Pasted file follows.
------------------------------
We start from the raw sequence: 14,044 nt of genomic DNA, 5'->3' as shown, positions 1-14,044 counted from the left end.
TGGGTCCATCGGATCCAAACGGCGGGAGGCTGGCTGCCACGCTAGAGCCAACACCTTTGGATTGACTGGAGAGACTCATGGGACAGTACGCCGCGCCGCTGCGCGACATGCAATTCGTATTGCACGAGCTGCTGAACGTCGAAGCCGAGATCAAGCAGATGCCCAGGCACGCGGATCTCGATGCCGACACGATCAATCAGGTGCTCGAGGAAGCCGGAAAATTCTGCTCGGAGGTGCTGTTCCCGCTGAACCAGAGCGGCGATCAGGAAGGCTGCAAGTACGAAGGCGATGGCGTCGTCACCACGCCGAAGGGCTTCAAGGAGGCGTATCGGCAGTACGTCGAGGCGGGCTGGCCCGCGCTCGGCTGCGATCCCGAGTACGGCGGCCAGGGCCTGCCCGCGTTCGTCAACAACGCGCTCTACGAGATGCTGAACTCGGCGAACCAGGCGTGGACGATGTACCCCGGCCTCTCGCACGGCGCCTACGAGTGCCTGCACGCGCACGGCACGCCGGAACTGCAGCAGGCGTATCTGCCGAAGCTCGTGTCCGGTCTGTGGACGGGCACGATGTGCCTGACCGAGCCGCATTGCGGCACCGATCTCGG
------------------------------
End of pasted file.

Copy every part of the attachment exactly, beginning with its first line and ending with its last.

We start from the raw sequence: 14,044 nt of genomic DNA, 5'->3' as shown, positions 1-14,044 counted from the left end.
TGGGTCCATCGGATCCAAACGGCGGGAGGCTGGCTGCCACGCTAGAGCCAACACCTTTGGATTGACTGGAGAGACTCATGGGACAGTACGCCGCGCCGCTGCGCGACATGCAATTCGTATTGCACGAGCTGCTGAACGTCGAAGCCGAGATCAAGCAGATGCCCAGGCACGCGGATCTCGATGCCGACACGATCAATCAGGTGCTCGAGGAAGCCGGAAAATTCTGCTCGGAGGTGCTGTTCCCGCTGAACCAGAGCGGCGATCAGGAAGGCTGCAAGTACGAAGGCGATGGCGTCGTCACCACGCCGAAGGGCTTCAAGGAGGCGTATCGGCAGTACGTCGAGGCGGGCTGGCCCGCGCTCGGCTGCGATCCCGAGTACGGCGGCCAGGGCCTGCCCGCGTTCGTCAACAACGCGCTCTACGAGATGCTGAACTCGGCGAACCAGGCGTGGACGATGTACCCCGGCCTCTCGCACGGCGCCTACGAGTGCCTGCACGCGCACGGCACGCCGGAACTGCAGCAGGCGTATCTGCCGAAGCTCGTGTCCGGTCTGTGGACGGGCACGATGTGCCTGACCGAGCCGCATTGCGGCACCGATCTCGG